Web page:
IF: For me it’s a fantastic opportunity. There’s just enough material there to serve as an inspiration, but not so much that it has generated a hardcore base that is resistant to change. We can update the characters with modern sensibilities, embrace its themes of wacky adventure, and forge new directions with the narrative.

GP: What are you bringing back from the original run?

IF: They’re Martians for one thing (haha!). Most of the original crew is back with a few tweaks: Astra now serves as the daredevil pilot instead of “the girlfriend,” Jojo has some surprises, and Prof. Thimk has been replaced by Medulla – although the old professor may be showing up again one day. There’s some other classic elements set to return, but I don’t want to spoil them!

GP: You’re working with Tracy Yardley and Matt Herms on the series, both of whom you’ve worked with before. How much easier is it to write for a team you’re familiar with? I’d imagine there’s differences than with a new artist?

IF: It’s always nice to go in with a team that I already know since I can write to their strengths. I can expect them to render scenes a certain way and cater to what they do well and what they’ll enjoy. Plus I know Tracy and Matt are a phenomenal pair of artists, so I’m lucky to have my scripts in their hands.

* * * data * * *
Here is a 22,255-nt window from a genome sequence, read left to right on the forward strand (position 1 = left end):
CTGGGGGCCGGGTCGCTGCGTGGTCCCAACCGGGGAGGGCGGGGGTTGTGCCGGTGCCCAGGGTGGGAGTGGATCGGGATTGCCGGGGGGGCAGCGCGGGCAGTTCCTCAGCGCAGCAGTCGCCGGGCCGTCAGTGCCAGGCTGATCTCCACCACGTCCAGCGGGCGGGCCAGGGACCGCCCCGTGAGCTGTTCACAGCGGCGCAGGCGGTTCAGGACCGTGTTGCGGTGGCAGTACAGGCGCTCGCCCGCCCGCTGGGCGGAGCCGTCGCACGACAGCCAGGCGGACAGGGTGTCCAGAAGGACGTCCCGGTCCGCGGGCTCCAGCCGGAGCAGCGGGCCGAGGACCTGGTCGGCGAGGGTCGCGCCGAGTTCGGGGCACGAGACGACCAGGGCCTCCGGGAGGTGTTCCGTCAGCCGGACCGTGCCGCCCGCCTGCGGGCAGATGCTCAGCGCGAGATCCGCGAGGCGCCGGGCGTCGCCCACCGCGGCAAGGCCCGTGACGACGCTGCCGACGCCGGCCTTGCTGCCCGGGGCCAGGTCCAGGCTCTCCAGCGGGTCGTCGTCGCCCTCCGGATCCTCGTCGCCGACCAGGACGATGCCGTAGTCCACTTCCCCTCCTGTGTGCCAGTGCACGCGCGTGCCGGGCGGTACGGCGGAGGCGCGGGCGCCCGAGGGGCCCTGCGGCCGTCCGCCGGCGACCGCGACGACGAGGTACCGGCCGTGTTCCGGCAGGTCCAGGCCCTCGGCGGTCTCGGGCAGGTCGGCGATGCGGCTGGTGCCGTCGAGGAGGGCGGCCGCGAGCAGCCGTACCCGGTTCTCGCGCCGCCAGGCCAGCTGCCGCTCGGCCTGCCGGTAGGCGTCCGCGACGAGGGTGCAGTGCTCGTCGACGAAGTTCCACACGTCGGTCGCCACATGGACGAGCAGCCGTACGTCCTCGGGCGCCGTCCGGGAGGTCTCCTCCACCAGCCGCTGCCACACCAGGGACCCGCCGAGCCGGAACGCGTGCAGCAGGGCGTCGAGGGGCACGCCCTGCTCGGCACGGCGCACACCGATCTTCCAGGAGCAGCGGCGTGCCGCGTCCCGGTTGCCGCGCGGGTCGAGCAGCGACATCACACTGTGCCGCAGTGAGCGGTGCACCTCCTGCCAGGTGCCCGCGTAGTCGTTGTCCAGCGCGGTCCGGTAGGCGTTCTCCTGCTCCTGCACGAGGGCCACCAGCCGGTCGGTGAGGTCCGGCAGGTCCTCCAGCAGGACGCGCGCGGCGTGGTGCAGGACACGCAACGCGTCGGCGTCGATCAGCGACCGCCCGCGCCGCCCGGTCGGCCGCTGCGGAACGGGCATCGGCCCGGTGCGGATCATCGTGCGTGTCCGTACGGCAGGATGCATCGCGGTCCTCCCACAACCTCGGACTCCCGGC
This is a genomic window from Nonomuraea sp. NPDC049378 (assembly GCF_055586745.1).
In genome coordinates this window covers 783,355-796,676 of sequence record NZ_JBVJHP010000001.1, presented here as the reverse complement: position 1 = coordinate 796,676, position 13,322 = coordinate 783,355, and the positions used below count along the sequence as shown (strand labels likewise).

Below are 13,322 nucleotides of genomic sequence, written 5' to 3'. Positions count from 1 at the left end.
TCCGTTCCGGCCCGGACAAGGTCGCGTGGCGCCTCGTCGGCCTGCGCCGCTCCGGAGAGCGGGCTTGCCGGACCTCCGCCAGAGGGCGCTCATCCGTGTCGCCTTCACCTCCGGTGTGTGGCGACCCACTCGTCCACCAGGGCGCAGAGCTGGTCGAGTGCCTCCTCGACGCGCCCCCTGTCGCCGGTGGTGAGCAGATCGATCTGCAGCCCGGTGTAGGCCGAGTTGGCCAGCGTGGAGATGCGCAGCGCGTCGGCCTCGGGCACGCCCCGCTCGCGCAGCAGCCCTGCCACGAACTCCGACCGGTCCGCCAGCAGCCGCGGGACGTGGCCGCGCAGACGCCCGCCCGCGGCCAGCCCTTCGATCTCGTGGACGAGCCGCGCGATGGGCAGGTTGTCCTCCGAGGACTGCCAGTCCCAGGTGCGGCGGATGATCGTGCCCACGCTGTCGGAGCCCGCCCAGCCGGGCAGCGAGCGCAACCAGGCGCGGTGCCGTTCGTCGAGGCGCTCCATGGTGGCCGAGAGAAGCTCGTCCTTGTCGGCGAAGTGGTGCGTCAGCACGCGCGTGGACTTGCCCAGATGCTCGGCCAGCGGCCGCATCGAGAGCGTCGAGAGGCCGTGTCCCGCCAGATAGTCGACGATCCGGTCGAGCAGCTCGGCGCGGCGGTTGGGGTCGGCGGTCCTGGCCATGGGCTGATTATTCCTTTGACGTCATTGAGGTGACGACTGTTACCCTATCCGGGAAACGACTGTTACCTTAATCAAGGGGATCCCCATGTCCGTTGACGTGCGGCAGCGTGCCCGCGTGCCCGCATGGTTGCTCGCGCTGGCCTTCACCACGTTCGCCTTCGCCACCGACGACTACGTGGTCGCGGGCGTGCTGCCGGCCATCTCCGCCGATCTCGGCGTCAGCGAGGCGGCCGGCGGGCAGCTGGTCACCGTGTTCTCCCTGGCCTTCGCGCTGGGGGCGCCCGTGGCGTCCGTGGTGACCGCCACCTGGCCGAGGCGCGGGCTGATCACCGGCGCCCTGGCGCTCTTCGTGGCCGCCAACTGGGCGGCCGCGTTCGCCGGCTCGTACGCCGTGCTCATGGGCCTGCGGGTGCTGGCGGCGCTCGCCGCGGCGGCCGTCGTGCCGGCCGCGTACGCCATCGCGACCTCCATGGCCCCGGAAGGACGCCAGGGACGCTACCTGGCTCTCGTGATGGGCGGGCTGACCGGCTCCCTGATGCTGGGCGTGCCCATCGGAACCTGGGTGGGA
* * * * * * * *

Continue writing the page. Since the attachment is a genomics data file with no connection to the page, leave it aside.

GP: One of the original reasons for the character’s creation was for a family-appropriate comic for children interested in the space race. With all of the talk of STEM and kids today, is today’s space race something you want to touch upon with your take?

IF: Not so much the modern space race as a general appreciation for astronomy. It’s a hobby of my own, and I hope that by having the crew explore our own Solar System and beyond readers will catch on to my love of space and maybe get into it themselves.

GP: You’ve written a lot of comics whose primary audience is kids. Is that and audience you particularly enjoy writing for?

IF: I primarily write for everybody. They may be marketed to a younger audience, but there’s something in my work for everyone.